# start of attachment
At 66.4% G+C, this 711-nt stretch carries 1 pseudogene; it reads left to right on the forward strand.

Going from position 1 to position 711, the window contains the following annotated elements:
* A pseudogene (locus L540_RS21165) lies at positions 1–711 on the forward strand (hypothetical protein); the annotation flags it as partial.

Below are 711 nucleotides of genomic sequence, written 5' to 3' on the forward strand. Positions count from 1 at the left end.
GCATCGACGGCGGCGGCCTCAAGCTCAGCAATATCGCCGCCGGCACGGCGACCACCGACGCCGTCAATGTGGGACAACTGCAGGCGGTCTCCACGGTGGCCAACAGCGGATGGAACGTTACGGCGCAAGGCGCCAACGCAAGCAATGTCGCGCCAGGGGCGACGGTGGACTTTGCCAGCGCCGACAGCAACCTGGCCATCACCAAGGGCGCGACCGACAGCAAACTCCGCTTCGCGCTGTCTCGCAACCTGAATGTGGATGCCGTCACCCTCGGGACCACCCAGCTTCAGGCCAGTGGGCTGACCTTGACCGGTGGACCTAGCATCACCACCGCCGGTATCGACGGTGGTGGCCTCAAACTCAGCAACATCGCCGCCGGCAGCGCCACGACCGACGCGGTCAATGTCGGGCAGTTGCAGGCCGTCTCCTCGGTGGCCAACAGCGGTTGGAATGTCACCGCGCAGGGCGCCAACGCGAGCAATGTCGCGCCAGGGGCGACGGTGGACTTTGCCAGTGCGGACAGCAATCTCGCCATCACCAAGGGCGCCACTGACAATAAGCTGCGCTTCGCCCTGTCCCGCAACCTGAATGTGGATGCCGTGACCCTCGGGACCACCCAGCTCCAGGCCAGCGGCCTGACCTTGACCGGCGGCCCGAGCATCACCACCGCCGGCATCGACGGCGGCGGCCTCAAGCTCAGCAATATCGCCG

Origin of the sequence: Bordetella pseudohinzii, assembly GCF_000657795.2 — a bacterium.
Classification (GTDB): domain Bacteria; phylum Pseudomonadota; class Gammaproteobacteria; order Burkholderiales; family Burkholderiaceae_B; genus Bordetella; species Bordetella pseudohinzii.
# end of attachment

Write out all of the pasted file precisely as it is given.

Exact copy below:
At 66.4% G+C, this 711-nt stretch carries 1 pseudogene; it reads left to right on the forward strand.

Going from position 1 to position 711, the window contains the following annotated elements:
* A pseudogene (locus L540_RS21165) lies at positions 1–711 on the forward strand (hypothetical protein); the annotation flags it as partial.

Below are 711 nucleotides of genomic sequence, written 5' to 3' on the forward strand. Positions count from 1 at the left end.
GCATCGACGGCGGCGGCCTCAAGCTCAGCAATATCGCCGCCGGCACGGCGACCACCGACGCCGTCAATGTGGGACAACTGCAGGCGGTCTCCACGGTGGCCAACAGCGGATGGAACGTTACGGCGCAAGGCGCCAACGCAAGCAATGTCGCGCCAGGGGCGACGGTGGACTTTGCCAGCGCCGACAGCAACCTGGCCATCACCAAGGGCGCGACCGACAGCAAACTCCGCTTCGCGCTGTCTCGCAACCTGAATGTGGATGCCGTCACCCTCGGGACCACCCAGCTTCAGGCCAGTGGGCTGACCTTGACCGGTGGACCTAGCATCACCACCGCCGGTATCGACGGTGGTGGCCTCAAACTCAGCAACATCGCCGCCGGCAGCGCCACGACCGACGCGGTCAATGTCGGGCAGTTGCAGGCCGTCTCCTCGGTGGCCAACAGCGGTTGGAATGTCACCGCGCAGGGCGCCAACGCGAGCAATGTCGCGCCAGGGGCGACGGTGGACTTTGCCAGTGCGGACAGCAATCTCGCCATCACCAAGGGCGCCACTGACAATAAGCTGCGCTTCGCCCTGTCCCGCAACCTGAATGTGGATGCCGTGACCCTCGGGACCACCCAGCTCCAGGCCAGCGGCCTGACCTTGACCGGCGGCCCGAGCATCACCACCGCCGGCATCGACGGCGGCGGCCTCAAGCTCAGCAATATCGCCG

Origin of the sequence: Bordetella pseudohinzii, assembly GCF_000657795.2 — a bacterium.
Classification (GTDB): domain Bacteria; phylum Pseudomonadota; class Gammaproteobacteria; order Burkholderiales; family Burkholderiaceae_B; genus Bordetella; species Bordetella pseudohinzii.